So here are some essential oil names. Most of these feature in Llewellyn’s Complete Book of Names, but there are a couple which I missed. Fear not! They’ll get an entry here at Nook of Names erelong!

Anise, Basil, Bay, Benzoin, Bergamot, Black Pepper, Cajaput, Cardamon, Carrot Seed, Cedarwood, Chamomile, Cinnamon Leaf, Citronella, Clary Sage, Clove Bud, Coriander, Cypress, Dill, Elemi, Eucalyptus, Fennel, Frankincense, Geranium, Ginger, Grapefruit, Helichrysum, Hyssop, Jasmine, Juniper Berry, Lavender, Lemon, Lemongrass, Lime, Litsea, Mandarin, Manuka, Marjoram, Melissa, Myrrh, Neroli, Niaouli, Nutmeg, Orange, Palmarosa, Parsley, Patchouli, Peppermint, Petitgrain, Pine, Ravensara, Rose Geranium, Rose Otto, Rosemary, Rosewood,  Sage, Sandalwood, Spearmint, Spikenard, Tagetes, Tangerine, Tea Tree, Thyme, Valerian, Vanilla, Vertivert, Violet Leaf, Yarrow, White Birch, Ylang Ylang.

If some of these essential oil names are a little ‘strong’, why not consider their botanical names?  One part or the other (or sometimes both) may have potential!

  • Benzoin — Styrax benzoin
  • Bergamot — Citrus bergamia
  • Black Pepper — Piper nigrum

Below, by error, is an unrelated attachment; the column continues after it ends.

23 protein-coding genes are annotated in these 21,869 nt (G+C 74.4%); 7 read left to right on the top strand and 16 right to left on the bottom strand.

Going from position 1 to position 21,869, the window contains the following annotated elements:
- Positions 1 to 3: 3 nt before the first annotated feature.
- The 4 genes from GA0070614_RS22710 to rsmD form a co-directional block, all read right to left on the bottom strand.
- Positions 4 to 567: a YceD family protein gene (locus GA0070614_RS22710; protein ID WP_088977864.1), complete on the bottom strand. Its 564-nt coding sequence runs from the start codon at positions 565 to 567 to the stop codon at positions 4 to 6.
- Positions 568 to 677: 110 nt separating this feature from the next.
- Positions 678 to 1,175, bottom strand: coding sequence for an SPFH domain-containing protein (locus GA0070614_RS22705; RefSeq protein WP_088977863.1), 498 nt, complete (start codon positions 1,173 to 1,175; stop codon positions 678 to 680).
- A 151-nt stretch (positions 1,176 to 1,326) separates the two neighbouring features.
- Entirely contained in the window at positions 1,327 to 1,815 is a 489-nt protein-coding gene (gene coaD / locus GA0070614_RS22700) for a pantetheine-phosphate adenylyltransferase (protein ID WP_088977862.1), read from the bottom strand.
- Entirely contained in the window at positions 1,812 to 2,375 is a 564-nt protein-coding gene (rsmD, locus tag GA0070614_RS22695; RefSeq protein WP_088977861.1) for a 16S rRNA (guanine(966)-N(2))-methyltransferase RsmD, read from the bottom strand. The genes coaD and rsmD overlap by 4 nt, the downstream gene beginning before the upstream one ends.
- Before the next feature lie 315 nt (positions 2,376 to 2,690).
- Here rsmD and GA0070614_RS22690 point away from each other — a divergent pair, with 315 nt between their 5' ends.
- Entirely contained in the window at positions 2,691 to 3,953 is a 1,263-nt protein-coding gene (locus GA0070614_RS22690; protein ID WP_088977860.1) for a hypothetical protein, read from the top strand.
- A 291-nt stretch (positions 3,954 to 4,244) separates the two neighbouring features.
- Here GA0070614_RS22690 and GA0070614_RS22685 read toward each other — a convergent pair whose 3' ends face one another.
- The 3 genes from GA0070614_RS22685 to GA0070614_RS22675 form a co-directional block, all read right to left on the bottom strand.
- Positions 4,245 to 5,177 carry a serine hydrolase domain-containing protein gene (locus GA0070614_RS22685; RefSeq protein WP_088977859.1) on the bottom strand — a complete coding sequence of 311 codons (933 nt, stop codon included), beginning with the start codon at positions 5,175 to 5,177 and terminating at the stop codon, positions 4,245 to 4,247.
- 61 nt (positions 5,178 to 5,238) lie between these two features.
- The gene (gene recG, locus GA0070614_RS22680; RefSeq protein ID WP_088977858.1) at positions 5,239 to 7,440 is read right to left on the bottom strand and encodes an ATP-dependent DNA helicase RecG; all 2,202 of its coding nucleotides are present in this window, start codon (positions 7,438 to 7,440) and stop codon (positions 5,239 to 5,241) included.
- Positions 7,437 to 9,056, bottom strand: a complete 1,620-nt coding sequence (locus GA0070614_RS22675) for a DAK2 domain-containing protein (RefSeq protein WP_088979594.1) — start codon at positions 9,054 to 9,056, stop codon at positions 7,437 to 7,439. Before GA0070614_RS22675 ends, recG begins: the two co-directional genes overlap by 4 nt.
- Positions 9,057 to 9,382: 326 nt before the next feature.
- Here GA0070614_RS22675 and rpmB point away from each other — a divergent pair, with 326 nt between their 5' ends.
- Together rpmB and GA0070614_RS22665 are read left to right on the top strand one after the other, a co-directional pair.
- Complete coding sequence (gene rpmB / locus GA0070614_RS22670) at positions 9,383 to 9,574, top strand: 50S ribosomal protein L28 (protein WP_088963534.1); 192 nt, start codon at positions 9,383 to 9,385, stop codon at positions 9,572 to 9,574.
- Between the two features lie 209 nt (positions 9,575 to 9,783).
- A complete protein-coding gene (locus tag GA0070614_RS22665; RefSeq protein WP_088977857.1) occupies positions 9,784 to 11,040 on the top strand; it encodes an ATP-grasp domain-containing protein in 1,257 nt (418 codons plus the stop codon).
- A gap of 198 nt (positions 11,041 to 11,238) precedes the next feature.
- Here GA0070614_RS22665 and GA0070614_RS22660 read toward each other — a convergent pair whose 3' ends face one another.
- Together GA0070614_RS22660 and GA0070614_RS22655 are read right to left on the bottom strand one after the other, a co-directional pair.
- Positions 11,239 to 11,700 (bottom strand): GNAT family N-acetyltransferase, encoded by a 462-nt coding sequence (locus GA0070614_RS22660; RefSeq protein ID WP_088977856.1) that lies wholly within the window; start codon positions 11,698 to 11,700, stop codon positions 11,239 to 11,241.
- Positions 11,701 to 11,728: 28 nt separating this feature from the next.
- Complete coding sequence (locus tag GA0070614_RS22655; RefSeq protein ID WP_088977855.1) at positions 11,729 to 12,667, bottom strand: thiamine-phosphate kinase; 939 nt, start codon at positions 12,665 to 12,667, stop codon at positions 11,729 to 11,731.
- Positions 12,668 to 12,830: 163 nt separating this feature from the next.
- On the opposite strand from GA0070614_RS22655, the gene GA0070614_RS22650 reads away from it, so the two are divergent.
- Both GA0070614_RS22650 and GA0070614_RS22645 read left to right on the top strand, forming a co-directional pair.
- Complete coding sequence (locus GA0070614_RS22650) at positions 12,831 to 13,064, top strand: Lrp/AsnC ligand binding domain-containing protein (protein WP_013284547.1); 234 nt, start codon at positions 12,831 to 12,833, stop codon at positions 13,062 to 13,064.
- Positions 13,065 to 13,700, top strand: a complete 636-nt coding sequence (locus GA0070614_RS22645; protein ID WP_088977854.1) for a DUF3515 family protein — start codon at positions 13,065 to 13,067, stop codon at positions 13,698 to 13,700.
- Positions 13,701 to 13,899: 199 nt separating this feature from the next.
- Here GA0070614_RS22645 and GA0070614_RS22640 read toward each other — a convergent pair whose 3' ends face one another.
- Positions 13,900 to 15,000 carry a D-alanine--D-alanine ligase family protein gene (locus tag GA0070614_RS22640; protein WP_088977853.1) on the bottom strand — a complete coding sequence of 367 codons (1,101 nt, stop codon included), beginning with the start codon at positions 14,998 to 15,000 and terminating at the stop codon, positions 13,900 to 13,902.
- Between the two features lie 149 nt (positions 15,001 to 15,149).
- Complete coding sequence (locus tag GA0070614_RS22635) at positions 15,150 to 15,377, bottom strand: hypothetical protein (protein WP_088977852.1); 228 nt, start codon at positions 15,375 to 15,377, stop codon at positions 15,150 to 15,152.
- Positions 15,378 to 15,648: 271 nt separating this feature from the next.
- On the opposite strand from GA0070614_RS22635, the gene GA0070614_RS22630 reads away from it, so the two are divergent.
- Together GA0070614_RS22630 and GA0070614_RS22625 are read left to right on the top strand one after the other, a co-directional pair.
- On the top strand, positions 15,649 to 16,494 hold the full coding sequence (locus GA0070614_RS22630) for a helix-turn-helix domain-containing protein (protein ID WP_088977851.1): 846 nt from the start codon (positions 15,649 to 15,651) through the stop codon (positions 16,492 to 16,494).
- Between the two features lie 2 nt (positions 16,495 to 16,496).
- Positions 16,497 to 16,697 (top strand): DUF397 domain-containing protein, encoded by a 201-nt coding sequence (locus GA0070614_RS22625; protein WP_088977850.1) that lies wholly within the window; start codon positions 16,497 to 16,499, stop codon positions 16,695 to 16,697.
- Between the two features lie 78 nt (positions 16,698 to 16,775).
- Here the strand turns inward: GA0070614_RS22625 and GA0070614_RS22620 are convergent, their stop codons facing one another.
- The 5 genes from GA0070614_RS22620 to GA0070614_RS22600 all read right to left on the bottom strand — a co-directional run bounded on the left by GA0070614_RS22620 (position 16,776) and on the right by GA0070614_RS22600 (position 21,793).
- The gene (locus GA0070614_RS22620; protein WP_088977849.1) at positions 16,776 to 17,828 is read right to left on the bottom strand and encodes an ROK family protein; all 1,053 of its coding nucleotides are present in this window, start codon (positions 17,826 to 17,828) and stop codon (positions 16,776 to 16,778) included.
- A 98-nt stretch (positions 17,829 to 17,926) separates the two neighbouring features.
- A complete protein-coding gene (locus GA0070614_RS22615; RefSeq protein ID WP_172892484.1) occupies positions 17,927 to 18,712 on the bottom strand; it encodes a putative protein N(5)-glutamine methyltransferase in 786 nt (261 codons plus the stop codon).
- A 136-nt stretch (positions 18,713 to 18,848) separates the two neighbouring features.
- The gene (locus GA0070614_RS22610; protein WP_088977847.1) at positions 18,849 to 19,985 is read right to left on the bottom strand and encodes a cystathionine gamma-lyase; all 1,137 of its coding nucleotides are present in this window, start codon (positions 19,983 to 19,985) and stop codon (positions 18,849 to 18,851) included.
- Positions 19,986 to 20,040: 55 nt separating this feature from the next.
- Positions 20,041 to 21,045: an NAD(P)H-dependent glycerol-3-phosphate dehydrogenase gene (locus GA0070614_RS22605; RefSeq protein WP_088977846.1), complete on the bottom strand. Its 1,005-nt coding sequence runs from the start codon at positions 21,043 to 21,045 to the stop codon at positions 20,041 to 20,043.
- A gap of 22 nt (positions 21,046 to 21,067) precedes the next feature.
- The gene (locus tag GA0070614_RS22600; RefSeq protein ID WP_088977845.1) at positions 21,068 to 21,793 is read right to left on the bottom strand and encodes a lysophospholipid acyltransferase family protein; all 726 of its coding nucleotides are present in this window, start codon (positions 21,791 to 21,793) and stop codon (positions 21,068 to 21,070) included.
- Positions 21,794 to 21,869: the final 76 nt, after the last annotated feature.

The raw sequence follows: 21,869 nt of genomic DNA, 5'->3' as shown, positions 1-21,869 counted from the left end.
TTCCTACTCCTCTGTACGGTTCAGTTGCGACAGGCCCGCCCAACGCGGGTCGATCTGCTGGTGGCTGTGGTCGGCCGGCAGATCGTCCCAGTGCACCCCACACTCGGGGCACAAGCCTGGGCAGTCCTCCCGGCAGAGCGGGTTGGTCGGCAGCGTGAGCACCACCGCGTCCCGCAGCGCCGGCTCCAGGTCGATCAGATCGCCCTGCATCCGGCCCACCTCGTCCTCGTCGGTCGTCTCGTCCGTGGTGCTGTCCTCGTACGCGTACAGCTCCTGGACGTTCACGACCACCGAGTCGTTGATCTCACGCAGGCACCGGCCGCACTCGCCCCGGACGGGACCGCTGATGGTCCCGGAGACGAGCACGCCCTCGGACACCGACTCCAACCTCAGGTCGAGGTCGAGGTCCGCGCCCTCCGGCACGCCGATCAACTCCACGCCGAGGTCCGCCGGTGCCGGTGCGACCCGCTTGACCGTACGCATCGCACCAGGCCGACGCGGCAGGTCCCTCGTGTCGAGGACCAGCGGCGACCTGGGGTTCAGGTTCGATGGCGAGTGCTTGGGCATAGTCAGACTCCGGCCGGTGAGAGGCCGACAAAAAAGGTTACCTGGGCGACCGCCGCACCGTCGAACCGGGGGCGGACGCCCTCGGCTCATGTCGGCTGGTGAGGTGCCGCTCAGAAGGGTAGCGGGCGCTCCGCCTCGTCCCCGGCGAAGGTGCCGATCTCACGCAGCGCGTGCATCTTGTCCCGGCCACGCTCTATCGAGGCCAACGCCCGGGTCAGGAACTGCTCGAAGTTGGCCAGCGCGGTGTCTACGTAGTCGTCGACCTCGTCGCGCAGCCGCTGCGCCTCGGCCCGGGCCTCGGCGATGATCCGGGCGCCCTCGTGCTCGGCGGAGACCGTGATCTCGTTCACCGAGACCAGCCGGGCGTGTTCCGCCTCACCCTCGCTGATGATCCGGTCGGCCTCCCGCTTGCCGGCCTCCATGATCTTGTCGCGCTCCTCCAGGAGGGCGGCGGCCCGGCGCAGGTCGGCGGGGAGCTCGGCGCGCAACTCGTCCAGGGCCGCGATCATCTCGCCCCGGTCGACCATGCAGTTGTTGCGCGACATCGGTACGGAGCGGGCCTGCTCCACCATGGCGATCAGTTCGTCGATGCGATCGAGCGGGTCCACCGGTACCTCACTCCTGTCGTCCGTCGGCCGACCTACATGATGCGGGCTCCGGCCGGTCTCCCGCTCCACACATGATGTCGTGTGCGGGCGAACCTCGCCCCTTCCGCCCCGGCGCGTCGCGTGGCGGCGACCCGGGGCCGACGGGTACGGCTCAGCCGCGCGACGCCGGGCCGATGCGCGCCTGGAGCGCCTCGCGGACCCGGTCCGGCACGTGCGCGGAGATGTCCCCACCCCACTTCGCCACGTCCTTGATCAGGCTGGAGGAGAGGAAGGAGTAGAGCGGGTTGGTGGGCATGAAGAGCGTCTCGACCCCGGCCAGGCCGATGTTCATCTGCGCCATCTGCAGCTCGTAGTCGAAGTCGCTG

• Cajaput — Melaleuca cajaputi
  • Cardamon — Elettaria cardamomum
  • Carrot Seed — Daucus carota
  • Cedarwood — Cedrus atlantica
  • Clary Sage — Salvia sclarea
  • Clove Bud — Eugenia caryophyllata
  • Dill — Anethum graveolens (Anetha, maybe?)
  • Frankincense — Boswellia carteri
  • German Chamomile — Matricaria recutica
  • Ginger — Zingiber officinale
  • Grapefruit — Citrus paradisi
  • Lime — Citrus aurantifolia
  • Marjoram — Origanum marjorana
  • Niaouli — Melaleuca viridiflora
  • Nutmeg — Myristica fragrans
  • Parsley — Carum Petroselinum (tweaks to Cara Petroselina rather well!)
  • Peppermint — Mentha piperata
  • Pine Pinus — Pinus sylvestris
  • Roman Chamomile — Anthemis nobilis
  • Rose Otto — Rosa damascena
  • Rosemary — Rosmarinus officinalis (why not Rosmarina?)
  • Rosewood — Aniba rosaeodora (while rosaeodora has perhaps a bit much going on, Rosadora or Rosodora are food for thought!)
  • Sandalwood —  Santalum album (Santaly, perhaps?)
  • Spearmint — Mentha spicata
  • Spikenard — Nardostachys jatamansi
  • Tea Tree — Melaleuca alternifolia
  • Thyme — Thymus vulgaris
  • White Birch — Betula alba
  • Valerian — Valeriana officinalis
  • Vetivert — Vetiveria zizanoides
  • Violet Leaf — Viola odorata
  • Yarrow — Achillea millefolium
  • Ylang Ylang — Cananga odorata

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A couple of days ago, I mentioned the obscure name Orange in Born on the Fourth of July, and it quickly became apparent that it really deserved a post all of its own.